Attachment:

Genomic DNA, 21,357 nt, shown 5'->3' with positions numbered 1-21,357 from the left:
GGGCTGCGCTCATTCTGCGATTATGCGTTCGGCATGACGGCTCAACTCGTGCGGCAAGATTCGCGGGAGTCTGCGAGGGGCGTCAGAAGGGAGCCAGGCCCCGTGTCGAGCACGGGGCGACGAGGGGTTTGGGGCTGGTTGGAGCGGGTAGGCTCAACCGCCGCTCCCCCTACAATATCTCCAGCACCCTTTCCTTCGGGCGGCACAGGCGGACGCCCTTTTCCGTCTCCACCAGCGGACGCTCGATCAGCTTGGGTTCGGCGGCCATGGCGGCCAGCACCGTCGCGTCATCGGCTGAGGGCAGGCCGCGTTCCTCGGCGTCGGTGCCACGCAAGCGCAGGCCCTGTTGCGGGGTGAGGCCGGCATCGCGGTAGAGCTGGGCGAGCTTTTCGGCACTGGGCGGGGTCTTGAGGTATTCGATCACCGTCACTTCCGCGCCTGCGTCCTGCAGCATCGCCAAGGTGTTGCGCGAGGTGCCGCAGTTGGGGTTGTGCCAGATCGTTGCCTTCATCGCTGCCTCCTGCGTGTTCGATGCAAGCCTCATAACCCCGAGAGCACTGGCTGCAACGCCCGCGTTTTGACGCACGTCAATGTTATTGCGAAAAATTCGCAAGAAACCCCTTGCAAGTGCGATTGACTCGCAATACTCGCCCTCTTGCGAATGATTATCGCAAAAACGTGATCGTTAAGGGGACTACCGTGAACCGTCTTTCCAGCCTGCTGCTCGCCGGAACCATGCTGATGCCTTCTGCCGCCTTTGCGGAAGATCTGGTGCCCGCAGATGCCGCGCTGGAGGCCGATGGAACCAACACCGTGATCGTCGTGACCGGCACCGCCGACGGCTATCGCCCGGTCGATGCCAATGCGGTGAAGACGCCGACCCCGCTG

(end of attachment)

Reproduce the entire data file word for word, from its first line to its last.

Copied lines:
Genomic DNA, 21,357 nt, shown 5'->3' with positions numbered 1-21,357 from the left:
GGGCTGCGCTCATTCTGCGATTATGCGTTCGGCATGACGGCTCAACTCGTGCGGCAAGATTCGCGGGAGTCTGCGAGGGGCGTCAGAAGGGAGCCAGGCCCCGTGTCGAGCACGGGGCGACGAGGGGTTTGGGGCTGGTTGGAGCGGGTAGGCTCAACCGCCGCTCCCCCTACAATATCTCCAGCACCCTTTCCTTCGGGCGGCACAGGCGGACGCCCTTTTCCGTCTCCACCAGCGGACGCTCGATCAGCTTGGGTTCGGCGGCCATGGCGGCCAGCACCGTCGCGTCATCGGCTGAGGGCAGGCCGCGTTCCTCGGCGTCGGTGCCACGCAAGCGCAGGCCCTGTTGCGGGGTGAGGCCGGCATCGCGGTAGAGCTGGGCGAGCTTTTCGGCACTGGGCGGGGTCTTGAGGTATTCGATCACCGTCACTTCCGCGCCTGCGTCCTGCAGCATCGCCAAGGTGTTGCGCGAGGTGCCGCAGTTGGGGTTGTGCCAGATCGTTGCCTTCATCGCTGCCTCCTGCGTGTTCGATGCAAGCCTCATAACCCCGAGAGCACTGGCTGCAACGCCCGCGTTTTGACGCACGTCAATGTTATTGCGAAAAATTCGCAAGAAACCCCTTGCAAGTGCGATTGACTCGCAATACTCGCCCTCTTGCGAATGATTATCGCAAAAACGTGATCGTTAAGGGGACTACCGTGAACCGTCTTTCCAGCCTGCTGCTCGCCGGAACCATGCTGATGCCTTCTGCCGCCTTTGCGGAAGATCTGGTGCCCGCAGATGCCGCGCTGGAGGCCGATGGAACCAACACCGTGATCGTCGTGACCGGCACCGCCGACGGCTATCGCCCGGTCGATGCCAATGCGGTGAAGACGCCGACCCCGCTG